At the far end of the temple is a sarcophagus decorated with a model of a traditional funeral barque, a most impressive sight.
On one of the outer walls on the left hand side of the temple can be seen a memorial to British soldiers killed in service in this region, although incongruous it is still quite moving.

The complex is about a 20 minute walk from the river, but no tourist should attempt to walk. Edfu town was the least appealing place we visited in Egypt, dusty, dirty with dilapidated buildings and many locals just sat by the side of the road. Stray dogs scavenging for food, people crammed in the backs of ancient vans or trucks making their way about town, contrasted with some individuals in new prestige cars.
Transport is generally by a caleche, a small carriage probably pulled by an emaciated, badly treated horse, which is not a pleasant experience either.
Of course entering and leaving the temple site you will have to pass the avenue of vendors, who are even more aggressive than those in Luxor.

Overall a wonderful temple, well worth a visit, but be prepared.

Visited October 2012
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This review is the subjective opinion of a TripAdvisor member and not of TripAdvisor LLC.
Michigan
Level 6 Contributor
97 reviews
29 attraction reviews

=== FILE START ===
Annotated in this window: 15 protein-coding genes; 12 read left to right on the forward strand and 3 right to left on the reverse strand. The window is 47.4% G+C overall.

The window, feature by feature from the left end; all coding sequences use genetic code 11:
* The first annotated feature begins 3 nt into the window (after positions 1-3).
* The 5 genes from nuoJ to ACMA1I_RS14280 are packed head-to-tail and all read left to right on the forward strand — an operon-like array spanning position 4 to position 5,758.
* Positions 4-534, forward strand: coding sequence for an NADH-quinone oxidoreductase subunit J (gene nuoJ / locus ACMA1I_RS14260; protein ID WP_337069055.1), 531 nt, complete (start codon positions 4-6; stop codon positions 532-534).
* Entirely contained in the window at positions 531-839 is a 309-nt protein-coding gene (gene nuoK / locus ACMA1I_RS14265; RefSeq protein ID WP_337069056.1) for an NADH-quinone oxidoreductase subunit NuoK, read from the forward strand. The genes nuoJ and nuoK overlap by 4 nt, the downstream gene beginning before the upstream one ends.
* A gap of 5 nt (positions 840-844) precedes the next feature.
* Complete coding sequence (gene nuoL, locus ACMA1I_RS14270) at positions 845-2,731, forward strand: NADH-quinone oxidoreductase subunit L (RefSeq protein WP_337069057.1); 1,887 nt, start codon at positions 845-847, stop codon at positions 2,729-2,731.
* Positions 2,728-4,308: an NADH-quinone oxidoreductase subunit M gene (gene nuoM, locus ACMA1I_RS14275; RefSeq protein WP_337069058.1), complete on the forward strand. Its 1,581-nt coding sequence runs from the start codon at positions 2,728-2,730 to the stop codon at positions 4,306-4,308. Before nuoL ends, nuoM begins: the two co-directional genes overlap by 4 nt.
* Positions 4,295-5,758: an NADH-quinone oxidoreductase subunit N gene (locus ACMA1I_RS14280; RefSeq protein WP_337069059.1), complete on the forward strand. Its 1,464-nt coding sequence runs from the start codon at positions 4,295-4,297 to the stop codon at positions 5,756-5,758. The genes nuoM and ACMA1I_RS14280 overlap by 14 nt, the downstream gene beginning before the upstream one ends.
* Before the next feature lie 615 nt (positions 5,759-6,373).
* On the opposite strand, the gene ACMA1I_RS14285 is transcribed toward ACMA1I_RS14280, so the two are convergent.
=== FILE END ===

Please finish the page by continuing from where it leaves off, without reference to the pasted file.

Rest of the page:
common_n_attraction_reviews_1bd8 30 helpful votes
“Horse and carriage ride was fun”
Reviewed October 30, 2012

We stopped here on our Nile cruise on the Sonesta Moon Goddess. We were warned ahead of time that the carriage drivers are never happy with tips. Our trip included paymentvtocdriver and it was suggested we tip 10le. Driver grumbled, but oh well. The temple is a smaller one with lots to look at.

Visited October 2012
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Thank janfrommichigan
This review is the subjective opinion of a TripAdvisor member and not of TripAdvisor LLC.
Basingstoke, United Kingdom
Level 5 Contributor
69 reviews
39 attraction reviews
common_n_attraction_reviews_1bd8 40 helpful votes
“Magnificent temple in fantastic condition”
Reviewed October 18, 2012

Don't be put off by the comments about the salesmen and the horse and carriage rides - this is a temple that is well worth visiting and it would be a shame to miss out on seeing it if you have the chance.
The temple was very quiet when we visited it and I could really feel the weight of all the history here. Very well preserved having been buried in sand for so long, with some of the original gold and blue paint still visible.
It was good to have a guide with us to point out all of the main features and the meanings of the impressive wall carvings.
Early Christians had defaced some of the walls and in some places the roof is black with soot from their fires, but this is as much part of the temple's history as everything else.
I really enjoyed this visit.
As to the horse and carriage (caleche) ride - I suppose it depends on your point of view and the driver that you have. Our driver was very polite pointing out things as we went and I quite enjoyed riding through Edfu town seeing everyone going about their daily lives.
I have to agree though that the salesmen outside Edfu were the pushiest that we had come across - waiting for us at the temple gates as we finished. But if you don't want to buy anything just ignore them. You get better at this as the holiday goes on!

Visited September 2012
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Thank WildlifeXplorer
This review is the subjective opinion of a TripAdvisor member and not of TripAdvisor LLC.